During that long Covid-19 year my husband and I would contract the virus and be sick for two weeks (in October). We would venture out perhaps twice (once to a drive-in) to see movies, but the flow of new films would cease, so the sacrifice that no movies means, to me, as a bona fide movie buff, was slightly mollified by the realization that there were very few new good films coming out. All of us were glued to our respective television sets, and that is where I would cover the Chicago International Film Festival, the Denver Film Festival, Sundance, and, this coming week, SXSW, virtually, online.
I am Press at SXSW, again, and the films I will be seeing from March 16-20 will include the following, (with reviews here and on The Movie Blog.com and perhaps a few on QuadCity.com):
Tuesday- March 16th
“Demi Lovato: Dance with the Devil” (Credit: OBB Media @ the SXSW Online Film Festival 2021.)
“Hysterical – top female comics perform in a special.
“The Oxy Kingpins” – a documentary.
“Aretha” – a documentary about Aretha Franklin
“Lily Topples the World” – young girl sets up blocks to “fall.”
“Demi Lovato: Dancing with the Devil” – the story of Demi Lovato’s close call with death from a drug overdose.
“The Thing That Ate the Birds” – horror
Wednesday, March 17
“The Return: Life After Isis”
“Tom Petty: Somewhere You Feel Free” (documentary)
Waze & Odyssey” with appearances by George Michael et, al.
Not Going Quietly – feature film
United States vs. Reality Winner – a documentary about White House leaks
Thursday- March 18
“Swan Song” (Credit Chris Stephens, SXSW Online Film Festival 2021).
“Swan Song” – I actually have already seen this one, about a hairdresser called out of retirement in the nursing home to do a dead friend’s hair. The dead friend is Linda Evans (“Dynasty”). The hairdresser is German actor Udo Kier. The co-star is Stiffler’s Mom, from “American Pie,” Jennifer Coolidge. Todd Phillips directs.
“The Lost Sons” – fascinating documentary about a boy kidnapped at birth from Michael Reese Hospital in Chicago only to be returned to his parents 2 years later. Or is the boy found in New Jersey really their son? A fascinating documentary with many twists and a Chicago setting.
“The Drover’s Wife: The Legend of Mary Johnson – one of the few feature length films
“Violet” – a Justine Bateman project
“Alone Together” – a documentary about Charlie XCS
“Sound of Violence”
“The Spine of Night” – animated, with voices by Patton Oswalt and others. The last 2 are “midnight fare,” meaning scary films.
Friday, March 19th
“Late Night Girls Club” – Samantha Bee and Amber Ruffin
“Cruel Summer” Q&A”
The festival does not end until Saturday, but my husband and I are scheduled to get our second Pfizer shots on Saturday and Sunday, which is his birthday. We are making a true celebration out of it, staying at the VanZandt hotel downtown in a pricey room and dining out with the son and daughter-in-law, so no closing night film for me. Check back at WeeklyWilson.com for reviews of the above.
Some of you may have noticed the movement from politics to film on the blog, of late.
It has always been my goal to go among three topics: books, film and politics.
In addition, I sometimes convey information about my travels, whether that means Texas or Mexico or Alaska.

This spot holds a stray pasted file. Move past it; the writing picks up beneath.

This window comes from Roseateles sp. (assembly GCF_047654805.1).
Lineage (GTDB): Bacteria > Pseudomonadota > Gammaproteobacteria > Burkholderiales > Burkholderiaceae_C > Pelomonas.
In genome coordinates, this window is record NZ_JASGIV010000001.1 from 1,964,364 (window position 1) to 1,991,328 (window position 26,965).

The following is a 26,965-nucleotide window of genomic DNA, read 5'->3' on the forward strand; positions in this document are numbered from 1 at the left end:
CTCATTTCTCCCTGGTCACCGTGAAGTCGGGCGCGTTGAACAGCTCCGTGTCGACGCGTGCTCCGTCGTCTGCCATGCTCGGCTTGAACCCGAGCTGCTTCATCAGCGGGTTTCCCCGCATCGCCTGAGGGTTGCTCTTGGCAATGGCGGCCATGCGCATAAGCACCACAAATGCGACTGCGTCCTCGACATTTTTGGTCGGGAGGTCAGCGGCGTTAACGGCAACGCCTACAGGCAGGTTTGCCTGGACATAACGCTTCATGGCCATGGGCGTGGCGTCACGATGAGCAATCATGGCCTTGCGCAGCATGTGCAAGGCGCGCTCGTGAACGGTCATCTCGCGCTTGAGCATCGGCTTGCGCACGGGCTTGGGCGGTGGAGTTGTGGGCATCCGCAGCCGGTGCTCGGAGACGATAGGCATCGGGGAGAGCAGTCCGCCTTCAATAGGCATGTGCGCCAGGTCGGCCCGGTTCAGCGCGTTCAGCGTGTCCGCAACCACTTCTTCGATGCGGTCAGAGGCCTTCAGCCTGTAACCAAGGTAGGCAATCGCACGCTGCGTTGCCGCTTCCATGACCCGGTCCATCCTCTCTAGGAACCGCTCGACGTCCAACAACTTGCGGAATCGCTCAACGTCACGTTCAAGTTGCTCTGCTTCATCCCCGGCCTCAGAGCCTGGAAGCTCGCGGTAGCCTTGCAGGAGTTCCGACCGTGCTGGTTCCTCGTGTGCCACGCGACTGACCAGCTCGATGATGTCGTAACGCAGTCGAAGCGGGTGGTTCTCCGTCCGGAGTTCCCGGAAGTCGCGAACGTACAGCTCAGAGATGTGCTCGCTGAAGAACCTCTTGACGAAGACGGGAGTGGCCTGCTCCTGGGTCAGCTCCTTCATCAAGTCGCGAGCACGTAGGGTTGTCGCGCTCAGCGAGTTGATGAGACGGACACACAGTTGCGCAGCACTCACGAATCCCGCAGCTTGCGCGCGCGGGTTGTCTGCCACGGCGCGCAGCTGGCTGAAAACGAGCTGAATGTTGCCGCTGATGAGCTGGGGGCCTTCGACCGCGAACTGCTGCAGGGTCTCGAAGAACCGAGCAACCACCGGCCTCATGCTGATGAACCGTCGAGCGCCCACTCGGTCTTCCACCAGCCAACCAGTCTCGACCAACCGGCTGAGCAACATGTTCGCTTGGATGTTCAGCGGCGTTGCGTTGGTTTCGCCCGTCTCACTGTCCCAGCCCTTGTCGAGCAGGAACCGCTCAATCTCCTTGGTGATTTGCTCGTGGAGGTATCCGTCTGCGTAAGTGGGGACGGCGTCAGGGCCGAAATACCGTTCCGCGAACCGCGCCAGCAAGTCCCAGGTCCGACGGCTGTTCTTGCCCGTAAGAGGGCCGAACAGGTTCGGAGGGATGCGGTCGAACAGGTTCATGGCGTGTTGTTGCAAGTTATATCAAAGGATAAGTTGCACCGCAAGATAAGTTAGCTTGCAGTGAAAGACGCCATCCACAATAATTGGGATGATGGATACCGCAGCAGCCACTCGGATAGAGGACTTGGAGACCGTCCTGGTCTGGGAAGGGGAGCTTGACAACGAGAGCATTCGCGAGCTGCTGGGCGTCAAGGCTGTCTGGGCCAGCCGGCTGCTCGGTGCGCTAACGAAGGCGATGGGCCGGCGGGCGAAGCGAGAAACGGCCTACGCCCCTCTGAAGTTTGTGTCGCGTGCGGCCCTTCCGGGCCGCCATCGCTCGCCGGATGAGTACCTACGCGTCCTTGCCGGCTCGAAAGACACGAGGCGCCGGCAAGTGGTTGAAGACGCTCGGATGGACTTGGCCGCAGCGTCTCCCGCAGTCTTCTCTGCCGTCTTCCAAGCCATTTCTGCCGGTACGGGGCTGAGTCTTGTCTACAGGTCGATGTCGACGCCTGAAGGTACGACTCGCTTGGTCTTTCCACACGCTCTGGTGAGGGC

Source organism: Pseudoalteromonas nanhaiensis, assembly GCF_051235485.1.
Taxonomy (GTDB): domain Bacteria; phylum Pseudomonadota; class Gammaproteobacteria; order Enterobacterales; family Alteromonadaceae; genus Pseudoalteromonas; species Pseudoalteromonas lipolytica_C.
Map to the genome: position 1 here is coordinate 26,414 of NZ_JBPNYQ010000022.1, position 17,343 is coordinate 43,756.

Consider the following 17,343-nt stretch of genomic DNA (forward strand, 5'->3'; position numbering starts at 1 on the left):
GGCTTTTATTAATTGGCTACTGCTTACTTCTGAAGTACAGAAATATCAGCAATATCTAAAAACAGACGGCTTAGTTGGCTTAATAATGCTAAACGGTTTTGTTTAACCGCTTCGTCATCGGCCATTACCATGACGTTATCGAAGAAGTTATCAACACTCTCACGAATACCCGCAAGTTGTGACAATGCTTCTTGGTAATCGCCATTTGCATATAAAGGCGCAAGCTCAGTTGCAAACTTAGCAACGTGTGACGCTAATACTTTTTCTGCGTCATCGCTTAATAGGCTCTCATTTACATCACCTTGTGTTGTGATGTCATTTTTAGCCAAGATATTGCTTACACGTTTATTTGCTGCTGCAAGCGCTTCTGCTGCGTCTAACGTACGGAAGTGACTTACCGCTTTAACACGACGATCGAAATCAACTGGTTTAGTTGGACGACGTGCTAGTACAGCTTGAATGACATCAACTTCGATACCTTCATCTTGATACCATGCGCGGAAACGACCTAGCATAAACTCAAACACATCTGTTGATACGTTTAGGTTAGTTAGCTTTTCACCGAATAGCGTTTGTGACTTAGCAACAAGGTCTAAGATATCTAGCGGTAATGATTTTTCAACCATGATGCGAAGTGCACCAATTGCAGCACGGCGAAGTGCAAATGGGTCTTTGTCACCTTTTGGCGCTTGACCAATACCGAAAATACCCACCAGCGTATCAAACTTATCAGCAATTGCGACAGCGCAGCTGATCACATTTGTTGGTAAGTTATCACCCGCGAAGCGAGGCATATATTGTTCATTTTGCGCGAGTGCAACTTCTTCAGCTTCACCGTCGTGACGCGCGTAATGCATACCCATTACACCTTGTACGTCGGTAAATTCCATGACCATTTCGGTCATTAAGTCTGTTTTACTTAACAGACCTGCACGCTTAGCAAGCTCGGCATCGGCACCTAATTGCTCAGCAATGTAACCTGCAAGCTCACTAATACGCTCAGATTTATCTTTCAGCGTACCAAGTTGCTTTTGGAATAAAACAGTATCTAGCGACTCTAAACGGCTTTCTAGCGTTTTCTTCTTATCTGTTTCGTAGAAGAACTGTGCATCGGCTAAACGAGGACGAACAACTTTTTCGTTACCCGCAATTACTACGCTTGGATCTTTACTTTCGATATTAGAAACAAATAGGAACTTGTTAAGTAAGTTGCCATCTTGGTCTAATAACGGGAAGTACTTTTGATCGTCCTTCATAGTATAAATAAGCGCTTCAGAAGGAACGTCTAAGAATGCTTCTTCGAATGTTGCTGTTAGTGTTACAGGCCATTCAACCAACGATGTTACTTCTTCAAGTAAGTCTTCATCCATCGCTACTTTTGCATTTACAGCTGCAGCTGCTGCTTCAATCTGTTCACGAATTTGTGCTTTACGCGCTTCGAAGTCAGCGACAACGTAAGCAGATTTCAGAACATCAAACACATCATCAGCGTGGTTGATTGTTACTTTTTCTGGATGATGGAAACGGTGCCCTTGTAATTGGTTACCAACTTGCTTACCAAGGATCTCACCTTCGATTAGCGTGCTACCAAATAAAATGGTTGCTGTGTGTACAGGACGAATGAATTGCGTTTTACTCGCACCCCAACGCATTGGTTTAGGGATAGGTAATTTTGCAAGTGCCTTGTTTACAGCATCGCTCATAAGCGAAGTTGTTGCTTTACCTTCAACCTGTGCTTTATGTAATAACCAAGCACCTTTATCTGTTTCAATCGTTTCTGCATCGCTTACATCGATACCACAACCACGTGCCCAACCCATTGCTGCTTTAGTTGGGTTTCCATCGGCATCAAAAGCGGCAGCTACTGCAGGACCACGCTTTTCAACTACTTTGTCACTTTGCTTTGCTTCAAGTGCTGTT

While it is tempting to bring up for discussion the feud that is currently playing out between Mitch McConnell and Donald J. Trump, I shall bypass this low-hanging political fruit, for the moment. Or the death today of Rush Limbaugh might send me off on another political thread, but I’m sticking to movies for the rest of February, and then I’ll be taking a break from the Weekly Wilson podcast.
If you are curious about which of the 45 or so podcasts I’ve done are interesting, I’ll be happy to list them for you, but I’m not sure if they remain “up” after my show goes into a hiatus, which may be permanent.
While I’m proud of the shows I’ve managed to put “in the can,” I’m also more than ready to return to writing—possibly a fourth book in The Color of Evil series.
But, this week, I’ll be interviewing the first-time director of “Alice Fades Away,” a film I reviewed here previously, and the week of February 25th I will speak with the Chicago director of “100 Days to Live,” Ravin Gandhi.
So, remember to tune in to listen to the conversation with Ryan Bliss, director of “Alice Fades Away,” on Thursday, February 18th.
“One Hundred Days to Live” is a first feature from Writer/Director Ravin Gandhi of Chicago, who is the founder and CEO of GMM Nonstick Coating in Chicago. Ravin holds a B.S. in Accounting and Finance from the University of Illinois and an MBA in Entrepreneurial Studies from Kellogg School of Management at Northwestern University. His bucket list had always included making a movie, and, for the past 2 years, Ravin undertook to do exactly that, helming “100 Days to Live” and winning Best World Premiere and Best First-Time Director Honors at the San Diego Film Festival.
The log line for the film: “When a serial killer abducts a young woman’s fiancé, she must race against the clock to discover the identity of the killer, and more importantly—his motive.” The film is quite an accomplishment for a mid-budget indie with a rookie director who did not major in filmmaking. While it boasts no big A- or B-list names, it more than makes up for it with solid actors, who would not typically be cast as leads in higher-profile films. Good performances with a lot of emotion and complexity given to the characters of Rebecca, Gabriel, and the killer, Victor. Rebecca, is fantastic as she carries most of the film. (*Listen to my interview with Heidi Johanningmeier on episode 42 posted on my blog, WeeklyWilson.com on February 4th).